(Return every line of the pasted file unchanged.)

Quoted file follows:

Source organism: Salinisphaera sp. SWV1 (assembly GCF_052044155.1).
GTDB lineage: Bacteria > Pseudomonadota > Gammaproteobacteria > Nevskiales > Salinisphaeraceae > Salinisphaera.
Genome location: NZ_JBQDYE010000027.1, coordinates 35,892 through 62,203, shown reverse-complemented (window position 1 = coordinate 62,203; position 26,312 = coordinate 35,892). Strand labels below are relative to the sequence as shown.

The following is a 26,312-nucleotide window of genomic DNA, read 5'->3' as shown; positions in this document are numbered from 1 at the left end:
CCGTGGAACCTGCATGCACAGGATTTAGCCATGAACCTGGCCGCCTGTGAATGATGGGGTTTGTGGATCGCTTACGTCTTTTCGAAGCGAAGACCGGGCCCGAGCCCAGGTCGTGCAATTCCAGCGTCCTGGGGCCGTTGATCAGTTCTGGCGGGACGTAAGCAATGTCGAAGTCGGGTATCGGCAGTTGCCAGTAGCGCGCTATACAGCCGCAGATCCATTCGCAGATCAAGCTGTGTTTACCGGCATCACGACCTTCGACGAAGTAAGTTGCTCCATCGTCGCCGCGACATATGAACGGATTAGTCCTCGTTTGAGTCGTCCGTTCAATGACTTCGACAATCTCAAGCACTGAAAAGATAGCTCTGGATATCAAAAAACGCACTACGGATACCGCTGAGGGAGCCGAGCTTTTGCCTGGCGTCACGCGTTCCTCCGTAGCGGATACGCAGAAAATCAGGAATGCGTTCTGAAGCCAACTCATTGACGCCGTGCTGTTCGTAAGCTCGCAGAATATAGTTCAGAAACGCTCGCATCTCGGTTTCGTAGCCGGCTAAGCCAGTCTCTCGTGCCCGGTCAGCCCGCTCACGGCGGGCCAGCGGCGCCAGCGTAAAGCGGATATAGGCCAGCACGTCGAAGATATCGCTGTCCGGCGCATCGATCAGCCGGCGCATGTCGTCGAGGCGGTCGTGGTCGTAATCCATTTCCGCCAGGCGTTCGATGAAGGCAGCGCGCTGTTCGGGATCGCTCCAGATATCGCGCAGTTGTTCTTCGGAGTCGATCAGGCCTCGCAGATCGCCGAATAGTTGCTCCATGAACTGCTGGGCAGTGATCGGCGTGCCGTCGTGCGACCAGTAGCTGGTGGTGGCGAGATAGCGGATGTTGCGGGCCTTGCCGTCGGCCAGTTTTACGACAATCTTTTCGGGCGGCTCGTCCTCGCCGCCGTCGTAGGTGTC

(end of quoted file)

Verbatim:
Source organism: Salinisphaera sp. SWV1 (assembly GCF_052044155.1).
GTDB lineage: Bacteria > Pseudomonadota > Gammaproteobacteria > Nevskiales > Salinisphaeraceae > Salinisphaera.
Genome location: NZ_JBQDYE010000027.1, coordinates 35,892 through 62,203, shown reverse-complemented (window position 1 = coordinate 62,203; position 26,312 = coordinate 35,892). Strand labels below are relative to the sequence as shown.

The following is a 26,312-nucleotide window of genomic DNA, read 5'->3' as shown; positions in this document are numbered from 1 at the left end:
CCGTGGAACCTGCATGCACAGGATTTAGCCATGAACCTGGCCGCCTGTGAATGATGGGGTTTGTGGATCGCTTACGTCTTTTCGAAGCGAAGACCGGGCCCGAGCCCAGGTCGTGCAATTCCAGCGTCCTGGGGCCGTTGATCAGTTCTGGCGGGACGTAAGCAATGTCGAAGTCGGGTATCGGCAGTTGCCAGTAGCGCGCTATACAGCCGCAGATCCATTCGCAGATCAAGCTGTGTTTACCGGCATCACGACCTTCGACGAAGTAAGTTGCTCCATCGTCGCCGCGACATATGAACGGATTAGTCCTCGTTTGAGTCGTCCGTTCAATGACTTCGACAATCTCAAGCACTGAAAAGATAGCTCTGGATATCAAAAAACGCACTACGGATACCGCTGAGGGAGCCGAGCTTTTGCCTGGCGTCACGCGTTCCTCCGTAGCGGATACGCAGAAAATCAGGAATGCGTTCTGAAGCCAACTCATTGACGCCGTGCTGTTCGTAAGCTCGCAGAATATAGTTCAGAAACGCTCGCATCTCGGTTTCGTAGCCGGCTAAGCCAGTCTCTCGTGCCCGGTCAGCCCGCTCACGGCGGGCCAGCGGCGCCAGCGTAAAGCGGATATAGGCCAGCACGTCGAAGATATCGCTGTCCGGCGCATCGATCAGCCGGCGCATGTCGTCGAGGCGGTCGTGGTCGTAATCCATTTCCGCCAGGCGTTCGATGAAGGCAGCGCGCTGTTCGGGATCGCTCCAGATATCGCGCAGTTGTTCTTCGGAGTCGATCAGGCCTCGCAGATCGCCGAATAGTTGCTCCATGAACTGCTGGGCAGTGATCGGCGTGCCGTCGTGCGACCAGTAGCTGGTGGTGGCGAGATAGCGGATGTTGCGGGCCTTGCCGTCGGCCAGTTTTACGACAATCTTTTCGGGCGGCTCGTCCTCGCCGCCGTCGTAGGTGTC